New App Measures Attention in 2 to 5-Year-Olds App Measures Attention in 2 to 5-Year-Olds2020-11-13T06:00:00Z<p>​Designed with an engaging theme and graphics, the Visual Attention Processing Protocol (VAPP) application collects research data on how children between the ages of 2 and 5 process visual information in their environment.</p><p>Created by Anastasia Kerr-German, Ph.D., Director of the Brain, Executive Function and Attention Research Laboratory at Boys Town<sup>®</sup>, this app measures visual attention and brain processing efficiency during play, while keeping kids entertained and interactive. Available in the App Store, the VAPP application is accessible to researchers wishing to participate in normative data collection.</p><p>In keeping with the under-the-sea game format, the first thing children are asked to do is click on sea creatures as quickly as they see them. In the next tier of the game, children will have to make choices about the direction the fish are going and drag them to the right location on the screen. In the third part of the game, children will sort visual stimuli (sea creatures and sea trash) to the appropriate locations based on their labels.</p><p>This game tells us about how children see things and how they make choices about visual information in their environment. To keep the engagement level high, there are also parts of the game that are just for entertainment like a pop-the-bubbles segment and the ability to earn underwater treasure games. </p><p>The Child Visual Attention Protocol application gauges how children use categorical labels and visual attention to guide decision-making, both in the moment and during a task that requires attention skills. The Protocol tests what children know and how quickly they can process and make decisions about that visual information.</p><p> <img src="" alt="Child Visual Attention Protocol app" class="ms-rtePosition-1" style="margin:5px 15px 5px 5px;width:370px;height:278px;" />For example, in the “<em>Find the Fish"</em> exercise, children can quickly tap a creature with little thought in one portion of the task, which allows us to gauge how quickly they can process those visual stimuli. During <em>“</em><em>Where Are They Going?"  </em>and<em> “Rescue or Recycle?"</em> children must not only see the object but must label it and then do something with it. That is where decision-making comes in. Both pieces are important when understanding the development of attention in young children.</p><p>So far, the Child Visual Attention Protocol has been piloted with a dozen or so 2 to 5-year-olds and the children have been enthusiastic about using the application. There is still a large amount of normative data to collect before this can become a potential diagnostic tool to identify children who may be at risk for developing disorders such as ADHD. But the information collected to date is promising and might eventually help identify risk for ADHD much earlier than is now possible.</p><p>This application may eventually allow for diagnosis and care of those at risk for ADHD long before the behavioral and psychological struggles these children face become disruptive to their day-to-day lives. If interventions could start early, before school age, these children may have an easier time adjusting and there may be less of an impact on their academic achievement and social-emotional health.</p><p>“My hope is that we can use this app to better understand typically developing children prior to school age so that we may begin to understand the evolution of disorders of attention and executive functioning such as ADHD. A portion of our children in the Boys Town Residential Treatment Center, as well as outpatient clinics, have ADHD, and this line of research is aimed at early identification of risk and earlier interventions," said Dr. Kerr-German.</p><p>Researchers interested in helping to collect data for this ongoing project should contact Dr. Kerr-German through the Brain, Executive Function and Attention Research Lab at Boys Town National Research Hospital<sup>®</sup>.​</p> <a href="" target="_blank"><img src="" alt="Download on the iOS App Store" /></a>​<br>
Ears On An Evidence-Based Program to Improve Hearing Device Use in Children On An Evidence-Based Program to Improve Hearing Device Use in Children2020-11-03T06:00:00Z<p>​ <img src="" alt="Child with hearing aid participates in research study" class="ms-rtePosition-2" style="margin:5px 10px;width:344px;height:333px;" />​For children with hearing loss, hearing devices such as hearing aids and cochlear implants provide access to speech sounds that are critical to their development of spoken language. Ho<span class="ms-rteThemeFontFace-1">wever, children m</span>ust regularly wear their devices to receive the full language development benefits [1]. </p><p>Ears On is a program developed and evaluated by Sophie Ambrose, Ph.D., Coordinator of the Clinical Measurement Program and her team at Boys Town National Research Hospital. Ears On is designed to help parents ensure regular device use for their children. The program focuses on educating families of the importance of children consistently wearing their hearing devices and provides practical tips to help with compliance of wearing them. </p><h2>Practical Concerns Affect Hearing Device Use</h2><p>When it comes to getting children to wear hearing devices, there are some common challenges. We know children take them off without parents' knowledge. Parents may choose not to have kids wear their devices during some activities. Other caregivers may not realize the importance of the devices and may fail to encourage or enforce wearing them. And, families sometimes just forget [2-3]. </p><p>Some of these factors are made worse by a lack of understanding of the developmental importance of consistent hearing device use. Hearing the sounds of speech and language during critical developmental periods supports brain development that will affect a child's long-term academic, social and professional success.</p><h2>Ears On Education to Help Families Manage Hearing Device Use</h2><p>Ears On starts with ensuring parents understand their child's individual hearing loss, including the speech sounds their child will miss without amplification and the impact it can have on language development. The intervention also seeks to show parents how much of a difference they can expect in hearing and language development with regular device use and to empower parents to believe they can establish consistent device use.</p><p>To meet these goals, Ears On methods include reviewing the results of the child's previous hearing assessments, using simulations of the child's hearing with and without hearing devices, presenting video examples of the language development of children with hearing losses similar to their child's and discussion of related topics. </p><p>Finally, to help parents improve their child's hearing device use, Ears On includes sessions that support parents in identifying and becoming confident in using strategies to address each of the barriers the family faces in establishing consistent device use. For examples, parents may learn strategies to encourage their child not to remove his or her devices or advocacy strategies to use with other caregivers. </p><h2>Ears On Program Evaluation</h2><p>Dr. Ambrose and her team tested Ears On with three parent-child pairs, with the three children being from 16 to 33 months old at the time of entry into the study. After Ears On, they found that all three improved in hearing aid compliance, with two them meeting the program goal of eight hours of average daily device use [2].  This study shows early promise for supporting parents and children by offering an intensive intervention focused on hearing device use. One of the keys to the success of the intervention was the individualization based on each family's needs. Additional work by the research team has included developing and validating a measure of parents' perceived beliefs, knowledge, confidence, and actions related to supporting their children's hearing device use and language development. This tool, which is available in <a href="" target="_blank">a recent article in the Journal of Early Hearing Detection and Intervention</a>, can help clinicians individualize their efforts to support families in increasing device use. </p><p>Boys Town National Research Hospital is recognized around the world as a leader in hearing and language research. </p><h2>References</h2><ol><li>Ambrose, S. E., Appenzeller, A., Al-Salim, S., & Kaiser, A. P. (2020). Effects of an intervention designed to increase toddlers' hearing aid use. <em>Journal of Deaf Studies and Deaf Education, 25</em>(1), 55-67. doi:10.1093/deafed/enz032</li><li>Moeller, M. P., Hoover, B., Peterson, B., & Stelmachowicz, P. (2009). Consistency of hearing aid use in infants with early identified hearing loss. <em>American Journal of Audiology</em>, <em> </em>(1), 14–23. doi:1059-0889_2008_08-0010</li><li>Muñoz, K., Rusk, S. E. P., Nelson, L., Preston, E.,White, K. R., Barrett, T. S., & Twohig, M. P. (2016). Pediatric hearing aid management: Parent-reported needs for learning support. <em>Ear and Hearing</em>, 37(6), 703–709. doi:10.1097/AUD.0000000000000338</li></ol>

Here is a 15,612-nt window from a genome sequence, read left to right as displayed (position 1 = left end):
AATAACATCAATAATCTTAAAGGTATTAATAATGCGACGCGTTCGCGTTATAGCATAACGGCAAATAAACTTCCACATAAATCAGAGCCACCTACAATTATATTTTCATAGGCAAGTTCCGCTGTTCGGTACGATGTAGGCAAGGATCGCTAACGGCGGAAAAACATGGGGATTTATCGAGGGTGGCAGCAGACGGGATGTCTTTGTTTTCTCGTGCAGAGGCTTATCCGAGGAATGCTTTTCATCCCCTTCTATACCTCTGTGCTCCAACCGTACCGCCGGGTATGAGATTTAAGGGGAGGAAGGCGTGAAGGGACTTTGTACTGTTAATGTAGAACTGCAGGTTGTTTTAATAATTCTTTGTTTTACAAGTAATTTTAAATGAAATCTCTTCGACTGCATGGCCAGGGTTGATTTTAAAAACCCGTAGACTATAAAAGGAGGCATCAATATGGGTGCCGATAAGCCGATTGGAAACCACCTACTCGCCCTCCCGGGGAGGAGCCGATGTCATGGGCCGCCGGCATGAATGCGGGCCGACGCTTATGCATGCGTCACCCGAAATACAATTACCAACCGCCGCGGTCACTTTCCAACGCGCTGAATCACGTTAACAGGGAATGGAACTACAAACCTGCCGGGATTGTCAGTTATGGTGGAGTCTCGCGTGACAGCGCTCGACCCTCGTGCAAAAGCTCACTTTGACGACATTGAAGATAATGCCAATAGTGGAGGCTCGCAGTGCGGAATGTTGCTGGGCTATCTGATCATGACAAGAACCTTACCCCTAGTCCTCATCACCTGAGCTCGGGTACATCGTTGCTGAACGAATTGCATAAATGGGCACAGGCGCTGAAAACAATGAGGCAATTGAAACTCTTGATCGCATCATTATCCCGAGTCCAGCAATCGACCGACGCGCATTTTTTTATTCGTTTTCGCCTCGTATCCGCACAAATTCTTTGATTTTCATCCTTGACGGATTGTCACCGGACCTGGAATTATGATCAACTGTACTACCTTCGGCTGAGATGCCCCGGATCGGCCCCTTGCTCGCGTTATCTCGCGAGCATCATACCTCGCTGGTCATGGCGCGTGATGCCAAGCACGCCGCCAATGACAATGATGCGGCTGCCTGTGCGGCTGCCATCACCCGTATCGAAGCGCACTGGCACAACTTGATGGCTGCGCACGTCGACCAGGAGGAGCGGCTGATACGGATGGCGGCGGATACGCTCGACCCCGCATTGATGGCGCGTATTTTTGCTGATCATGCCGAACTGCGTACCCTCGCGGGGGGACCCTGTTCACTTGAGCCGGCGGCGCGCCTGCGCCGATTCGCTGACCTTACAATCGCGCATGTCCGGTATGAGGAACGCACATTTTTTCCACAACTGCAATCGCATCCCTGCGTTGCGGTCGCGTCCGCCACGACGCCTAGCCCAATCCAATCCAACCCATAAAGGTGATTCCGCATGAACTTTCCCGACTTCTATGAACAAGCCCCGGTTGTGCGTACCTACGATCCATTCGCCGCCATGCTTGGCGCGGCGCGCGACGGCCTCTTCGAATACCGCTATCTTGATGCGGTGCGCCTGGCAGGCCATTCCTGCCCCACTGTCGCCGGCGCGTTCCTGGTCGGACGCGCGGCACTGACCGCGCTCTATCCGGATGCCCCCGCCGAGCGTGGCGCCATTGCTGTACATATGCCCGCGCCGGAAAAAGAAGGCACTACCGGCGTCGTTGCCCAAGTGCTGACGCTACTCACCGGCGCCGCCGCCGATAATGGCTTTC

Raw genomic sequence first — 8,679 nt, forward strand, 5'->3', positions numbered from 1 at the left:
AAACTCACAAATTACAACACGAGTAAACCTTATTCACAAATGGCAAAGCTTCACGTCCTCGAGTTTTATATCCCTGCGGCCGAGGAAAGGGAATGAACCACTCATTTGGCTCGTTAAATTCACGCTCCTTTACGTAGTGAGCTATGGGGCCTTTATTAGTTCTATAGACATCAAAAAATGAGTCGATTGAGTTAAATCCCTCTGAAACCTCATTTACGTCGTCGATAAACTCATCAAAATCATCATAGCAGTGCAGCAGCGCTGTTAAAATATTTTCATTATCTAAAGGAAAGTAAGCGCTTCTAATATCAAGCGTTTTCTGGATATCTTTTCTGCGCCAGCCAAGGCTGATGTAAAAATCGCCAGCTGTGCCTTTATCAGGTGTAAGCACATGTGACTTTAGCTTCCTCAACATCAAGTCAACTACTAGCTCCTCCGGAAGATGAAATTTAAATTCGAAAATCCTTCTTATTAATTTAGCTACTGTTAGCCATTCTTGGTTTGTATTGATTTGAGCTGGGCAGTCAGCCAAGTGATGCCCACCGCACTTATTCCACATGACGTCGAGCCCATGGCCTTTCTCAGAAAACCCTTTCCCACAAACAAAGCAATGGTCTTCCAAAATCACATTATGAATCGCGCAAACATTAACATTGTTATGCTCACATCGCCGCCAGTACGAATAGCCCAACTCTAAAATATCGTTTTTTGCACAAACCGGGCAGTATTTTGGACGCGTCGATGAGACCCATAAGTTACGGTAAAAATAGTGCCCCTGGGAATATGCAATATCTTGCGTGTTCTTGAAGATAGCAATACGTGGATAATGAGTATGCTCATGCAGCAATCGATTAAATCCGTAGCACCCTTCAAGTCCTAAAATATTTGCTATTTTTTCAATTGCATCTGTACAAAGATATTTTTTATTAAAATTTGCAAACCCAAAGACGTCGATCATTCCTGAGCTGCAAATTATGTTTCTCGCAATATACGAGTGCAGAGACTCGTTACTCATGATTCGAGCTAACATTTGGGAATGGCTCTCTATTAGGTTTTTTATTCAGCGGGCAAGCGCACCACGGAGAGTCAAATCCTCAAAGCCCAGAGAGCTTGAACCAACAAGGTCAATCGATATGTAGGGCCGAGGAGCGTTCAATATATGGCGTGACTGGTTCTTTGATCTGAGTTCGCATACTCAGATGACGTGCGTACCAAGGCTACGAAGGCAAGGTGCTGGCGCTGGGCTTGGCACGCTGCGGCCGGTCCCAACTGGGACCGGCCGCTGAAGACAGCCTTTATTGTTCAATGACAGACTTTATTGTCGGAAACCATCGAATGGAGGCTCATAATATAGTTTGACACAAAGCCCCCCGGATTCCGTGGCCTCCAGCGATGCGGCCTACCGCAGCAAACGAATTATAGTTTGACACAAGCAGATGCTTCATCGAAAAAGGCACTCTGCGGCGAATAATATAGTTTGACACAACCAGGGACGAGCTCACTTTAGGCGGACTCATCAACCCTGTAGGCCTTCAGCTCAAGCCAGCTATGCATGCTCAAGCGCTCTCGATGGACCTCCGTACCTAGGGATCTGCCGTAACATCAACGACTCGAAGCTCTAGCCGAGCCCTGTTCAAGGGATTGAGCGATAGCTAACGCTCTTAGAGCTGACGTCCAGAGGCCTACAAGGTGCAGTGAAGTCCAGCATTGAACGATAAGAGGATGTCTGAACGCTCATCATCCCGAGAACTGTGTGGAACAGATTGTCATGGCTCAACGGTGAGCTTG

The Scientific Truth about Herd Immunity Scientific Truth about Herd Immunity2020-10-29T05:00:00Z<p>As we enter a crucial stage in the coronavirus pandemic, Nebraska's hospitals and public health agencies want you to know the truth about herd immunity. You may have read about this concept as a way to get us through this difficult time. It would be disastrous for our country, our health care systems, and for millions of fellow Americans. </p><p>The herd immunity concept is based in an assumption that everyone who recovers from COVID-19 is immune from re-infection. That is an assumption that has not been proven. In fact, medical scientists have now reported a number of persons with proven re-infection. With a virus that has existed for less than a year, it is impossible to know whether people can be re-infected on a large scale. </p><p>Let's look at the numbers:</p><p>For herd immunity to take hold, you would need a minimum of 60% of the entire population to be infected. Antibody studies tell us that some small pockets of New York City and Mumbai, India, may have reached 50% infection rates, but cities with major outbreaks have had overall infection rates of less than 25%. Based on CDC testing nationally, we estimate 10% of the U.S. population has experienced COVID-19 coronavirus infection. Given the overall number of confirmed deaths, we can estimate that approximately 0.6% of people with COVID-19 will perish as a result. As of this writing, over 220,000 Americans have already died from COVID-19. So, what would happen if 60% of the population were infected rather than 10%? Here are our estimates for what a “herd immunity" experience in the US would look like:</p><ul><li>197 million cases</li><li>3.6 million people hospitalized</li><li>1.2 million deaths</li></ul><p>This is not a solution. The loss of life would be many times more devastating than what we see now. The economic impact would be ruinous for our state and country. If you see statements that claim otherwise, keep in mind there has not been a single scientifically verified study anywhere in the world that shows unchecked herd immunity as a solution. </p><p>What is the solution? As scientists around the world work tirelessly toward a vaccine, we must follow what we know works to stop the spread. We agree with state leaders who encourage you to avoid the three Cs:</p><ul><li> <strong>Crowded places:</strong> Avoid gathering in groups where you cannot maintain a minimum of 6 feet of distance from others</li><li> <strong>Close contact:</strong> Wear a mask whenever you are within 6 feet of people from outside your household. Masks work – scientific data from around the world continues to show this. In areas with mask mandates, the primary driver of COVID cases is people who spent significant time without their masks on in places like bars and restaurants</li><li> <strong>Confined spaces:</strong> Avoid enclosed spaces with poor ventilation. We know how the virus spreads. When people are physically separated from others by 6 feet or more in well-ventilated areas, they are much less likely to become infected.</li></ul><p>We do not have to choose between the total shutdown of society and letting the virus run unchecked through the population. We can instead rely on science and a spirit of helping each other by protecting each other and getting through this together. </p><p style="text-align:center;"> <img src="" alt="healthcare logos" class="ms-rtePosition-4" style="margin:5px;" /> <br> </p>